Tag Archives: design thinking

Grade 6 designing LEGOS with @Autodesk123D in math with @KKleinNYC. #mathchat #STEAM

Katie Klein (@KKleinNYC) and Jazmin Sherwood’s 6th grade math students are designing LEGOS in this third or fourth iteration of a project that we prototype and revamp each year. In the past, we’ve used a class account on Tinkercad to construct our 3-D shape, and this year students are working with Autodesk’s 123D Design (@Autodesk123D). Tinkercad is part of Autodesk’s 123D family of free apps for 3D scanning, designing, and slicing  apps and software.

In our math project, students solve for the surface area and volume of a one-bump LEGO. Time allowing, they also engineer either a larger traditionally shaped LEGO brick or design a LEGO that isn’t part of a set yet. We are ever grateful to Jeremy Sambuca of The Hewitt School for opening my eyes to this project years ago during a presentation at the now-closed Makerbot store in SoHo.

Here’s the updated lesson plan Katie shared with the children today:

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Incomplete notes & photos from an awesome day learning from @TheUnPd’s #EmilyPilloton & @jenksbyjenks!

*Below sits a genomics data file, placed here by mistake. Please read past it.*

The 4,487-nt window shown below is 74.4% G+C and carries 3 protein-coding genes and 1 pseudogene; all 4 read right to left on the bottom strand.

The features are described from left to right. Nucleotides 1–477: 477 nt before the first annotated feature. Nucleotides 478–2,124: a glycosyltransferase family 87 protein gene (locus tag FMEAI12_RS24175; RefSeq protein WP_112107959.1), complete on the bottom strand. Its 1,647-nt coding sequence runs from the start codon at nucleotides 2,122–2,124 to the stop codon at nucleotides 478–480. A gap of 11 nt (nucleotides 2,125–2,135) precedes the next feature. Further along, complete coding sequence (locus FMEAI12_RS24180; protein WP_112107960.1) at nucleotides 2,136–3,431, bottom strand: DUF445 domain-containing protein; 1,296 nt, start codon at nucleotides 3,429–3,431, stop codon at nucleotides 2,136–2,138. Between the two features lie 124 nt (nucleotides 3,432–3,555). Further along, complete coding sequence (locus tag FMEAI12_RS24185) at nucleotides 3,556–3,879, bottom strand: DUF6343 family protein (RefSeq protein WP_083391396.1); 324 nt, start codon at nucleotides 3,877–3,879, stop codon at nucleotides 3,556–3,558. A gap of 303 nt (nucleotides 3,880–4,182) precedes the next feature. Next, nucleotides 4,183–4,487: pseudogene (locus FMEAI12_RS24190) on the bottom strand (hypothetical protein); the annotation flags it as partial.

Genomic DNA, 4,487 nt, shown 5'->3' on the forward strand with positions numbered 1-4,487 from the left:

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I’m grateful to have attended today’s Test Kitchen with Emily Pilloton and Christina Jenkins of Project H Design! Emily and Christina have launched (and are still prototyping) a series of Unprofessional Development (@theUnPD) courses, and I was lucky to attend their inaugural New York Campfire back in January.

This Test Kitchen was a differently wonderful experience, and it was awesome to benefit from Emily and Christina’s vast collective experiences of designing and cultivating learning opportunities. The day consisted of a variety of activities including: